The chain rule is a formula for finding the derivative of a composite function. It uses a variable y depending on a second variable, u , which in turn depend on a third variable, x.


The derivative of any function is the derivative of the function itself, as per the power rule, then the derivative of the inside of the function.

\frac{d}{dx}f(g(x))=f'(g(x))\cdot g'(x)

and so on, for as many interwoven functions as there are.

For a multivariable function of n variables, the chain rule becomes the dot product of the gradient and the derivative of a vector function.

\frac{\partial}{\partial t}f(\mathbf{r}(t))=\frac{df}{dx_1}\cdot\frac{dx_1}{dt}\cdots\frac{df}{dx_n}\cdot\frac{dx_n}{dt}=\nabla f\cdot\mathbf{r}'(t)


  • f(g(x))=(3x+1)^2
f(g)=g^2\ ,\ g(x)=3x+1
f'(g)=2g\ ,\ g'(x)=3

  • f(g(x))=\sin(x^2+2)
f(g)=\sin(g)\ ,\ g(x)=x^2+2
f'(g)=\cos(g)\ ,\ g'(x)=2x

This can get rather crowded with more than 3 functions:


which has an inlaid Quotient rule, which results from taking the derivative of the inner piece.

Make sure that you take note of how many functions there are so that you know how many pieces you should have. Also, remember that the inside of the internal functions remain the same.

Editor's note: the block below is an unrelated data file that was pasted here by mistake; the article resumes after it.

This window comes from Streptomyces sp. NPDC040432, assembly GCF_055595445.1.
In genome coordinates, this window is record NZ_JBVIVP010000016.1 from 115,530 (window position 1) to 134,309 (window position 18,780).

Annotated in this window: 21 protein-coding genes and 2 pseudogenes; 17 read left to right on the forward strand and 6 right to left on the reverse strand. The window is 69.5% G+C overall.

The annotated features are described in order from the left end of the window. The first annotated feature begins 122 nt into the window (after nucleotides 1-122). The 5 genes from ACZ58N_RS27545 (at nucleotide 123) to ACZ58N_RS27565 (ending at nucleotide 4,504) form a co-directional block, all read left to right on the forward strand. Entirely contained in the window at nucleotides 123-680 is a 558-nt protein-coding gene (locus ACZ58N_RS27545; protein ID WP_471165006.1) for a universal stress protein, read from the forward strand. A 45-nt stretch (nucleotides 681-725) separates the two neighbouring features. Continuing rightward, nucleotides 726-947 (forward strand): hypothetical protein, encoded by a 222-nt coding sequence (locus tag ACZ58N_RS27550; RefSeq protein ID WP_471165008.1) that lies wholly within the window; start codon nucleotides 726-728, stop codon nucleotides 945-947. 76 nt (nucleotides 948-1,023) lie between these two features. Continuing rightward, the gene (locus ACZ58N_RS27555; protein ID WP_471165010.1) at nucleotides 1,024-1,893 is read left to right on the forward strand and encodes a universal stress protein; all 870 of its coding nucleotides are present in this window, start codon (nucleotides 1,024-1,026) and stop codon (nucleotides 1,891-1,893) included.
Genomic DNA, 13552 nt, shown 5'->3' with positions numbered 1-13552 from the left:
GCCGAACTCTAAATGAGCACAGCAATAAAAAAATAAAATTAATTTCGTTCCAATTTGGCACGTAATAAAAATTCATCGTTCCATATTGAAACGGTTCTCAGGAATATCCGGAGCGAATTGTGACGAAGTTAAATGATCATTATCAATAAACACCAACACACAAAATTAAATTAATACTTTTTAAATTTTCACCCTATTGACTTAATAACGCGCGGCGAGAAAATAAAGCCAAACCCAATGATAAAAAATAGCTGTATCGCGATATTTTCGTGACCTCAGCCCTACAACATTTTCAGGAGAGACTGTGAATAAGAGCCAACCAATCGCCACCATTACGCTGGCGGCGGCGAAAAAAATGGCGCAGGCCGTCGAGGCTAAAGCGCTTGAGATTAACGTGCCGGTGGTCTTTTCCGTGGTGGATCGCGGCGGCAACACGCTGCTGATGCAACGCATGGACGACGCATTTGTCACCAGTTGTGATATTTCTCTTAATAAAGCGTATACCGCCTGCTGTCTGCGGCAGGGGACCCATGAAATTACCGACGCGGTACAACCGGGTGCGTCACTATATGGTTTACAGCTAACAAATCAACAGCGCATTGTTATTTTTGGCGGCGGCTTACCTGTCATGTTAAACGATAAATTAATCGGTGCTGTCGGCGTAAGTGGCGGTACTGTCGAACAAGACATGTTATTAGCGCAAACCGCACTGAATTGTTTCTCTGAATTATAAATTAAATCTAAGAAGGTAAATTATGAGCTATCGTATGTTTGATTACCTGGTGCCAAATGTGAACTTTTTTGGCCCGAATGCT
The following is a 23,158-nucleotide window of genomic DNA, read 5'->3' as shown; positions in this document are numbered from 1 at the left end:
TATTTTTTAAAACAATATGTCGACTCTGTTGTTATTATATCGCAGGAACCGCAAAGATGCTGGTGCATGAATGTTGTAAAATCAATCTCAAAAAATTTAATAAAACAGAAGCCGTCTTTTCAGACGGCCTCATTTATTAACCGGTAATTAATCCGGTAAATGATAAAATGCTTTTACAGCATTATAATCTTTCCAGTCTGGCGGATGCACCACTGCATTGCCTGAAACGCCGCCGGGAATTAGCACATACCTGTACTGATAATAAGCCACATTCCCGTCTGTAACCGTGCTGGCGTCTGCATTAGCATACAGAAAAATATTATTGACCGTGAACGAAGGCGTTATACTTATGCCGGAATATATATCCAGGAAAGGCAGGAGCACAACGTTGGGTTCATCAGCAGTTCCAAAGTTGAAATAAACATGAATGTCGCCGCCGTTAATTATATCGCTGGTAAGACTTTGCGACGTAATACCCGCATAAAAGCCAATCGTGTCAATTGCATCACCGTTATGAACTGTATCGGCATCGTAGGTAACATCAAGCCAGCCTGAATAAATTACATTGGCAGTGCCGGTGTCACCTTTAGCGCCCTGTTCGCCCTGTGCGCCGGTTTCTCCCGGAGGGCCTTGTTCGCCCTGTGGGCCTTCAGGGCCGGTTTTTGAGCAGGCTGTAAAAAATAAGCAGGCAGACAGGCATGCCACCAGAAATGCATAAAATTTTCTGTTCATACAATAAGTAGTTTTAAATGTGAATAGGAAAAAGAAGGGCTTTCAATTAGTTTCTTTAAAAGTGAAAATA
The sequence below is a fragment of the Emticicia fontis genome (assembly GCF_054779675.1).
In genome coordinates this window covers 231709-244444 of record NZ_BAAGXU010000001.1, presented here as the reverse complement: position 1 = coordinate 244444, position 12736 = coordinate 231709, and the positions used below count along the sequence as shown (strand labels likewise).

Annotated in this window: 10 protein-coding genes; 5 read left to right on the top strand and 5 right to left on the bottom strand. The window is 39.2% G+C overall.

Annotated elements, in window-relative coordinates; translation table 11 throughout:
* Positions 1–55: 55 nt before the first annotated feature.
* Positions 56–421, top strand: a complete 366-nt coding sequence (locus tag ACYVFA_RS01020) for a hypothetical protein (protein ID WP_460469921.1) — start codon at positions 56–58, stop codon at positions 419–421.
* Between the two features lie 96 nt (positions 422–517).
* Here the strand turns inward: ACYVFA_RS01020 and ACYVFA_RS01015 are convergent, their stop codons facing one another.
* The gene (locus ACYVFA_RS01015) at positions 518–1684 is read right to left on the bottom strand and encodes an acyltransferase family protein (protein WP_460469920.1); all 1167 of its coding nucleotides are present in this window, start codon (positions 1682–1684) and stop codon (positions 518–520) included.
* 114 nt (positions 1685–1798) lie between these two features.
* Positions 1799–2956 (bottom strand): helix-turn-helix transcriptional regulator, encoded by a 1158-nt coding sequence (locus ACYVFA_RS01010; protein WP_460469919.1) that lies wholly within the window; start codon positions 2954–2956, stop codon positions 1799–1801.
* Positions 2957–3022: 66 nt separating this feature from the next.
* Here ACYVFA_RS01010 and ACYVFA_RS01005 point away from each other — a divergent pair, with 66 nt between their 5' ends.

Let g:D\to\R be differentiable at x , and let f:g(D)\to\R be differentiable at g(x) .

Define a function F:g(D)\to\R such that

F(z)=\begin{cases}\dfrac{f(z)-f(g(x))}{z-g(x)}&:z\ne g(x)\\f'(z)&:z=g(x)\end{cases}

Note that \lim_{z\to g(x)}F(z)=f'(g(x)) , ie F is continuous at g(x) , and as g is differentiable at x it is also continuous there, so by continuity of composition F\circ g is continuous at x .

\forall y\ne x\ ,\ \frac{f(g(y))-f(g(x))}{y-x}=\begin{cases}\dfrac{f(g(y))-f(g(x))}{g(y)-g(x)}\cdot\dfrac{g(y)-g(x)}{y-x}&:g(y)\ne g(x)\\0&:g(y)=g(x)\end{cases}

which is equal to F(g(y))\cdot\frac{g(y)-g(x)}{y-x} .


\lim_{y\to x}\frac{f(g(y))-f(g(x))}{y-x}=\lim_{y\to x}F(g(y))\cdot\frac{g(y)-g(x)}{y-x}=F(g(x))\cdot g'(x)=f'(g(x))\cdot g'(x)

with the second equality relying on the Algebra of Limits and continuity of F\circ g at x .

Therefore f\circ g is differentiable at x with derivative f'(g(x))\cdot g'(x) .

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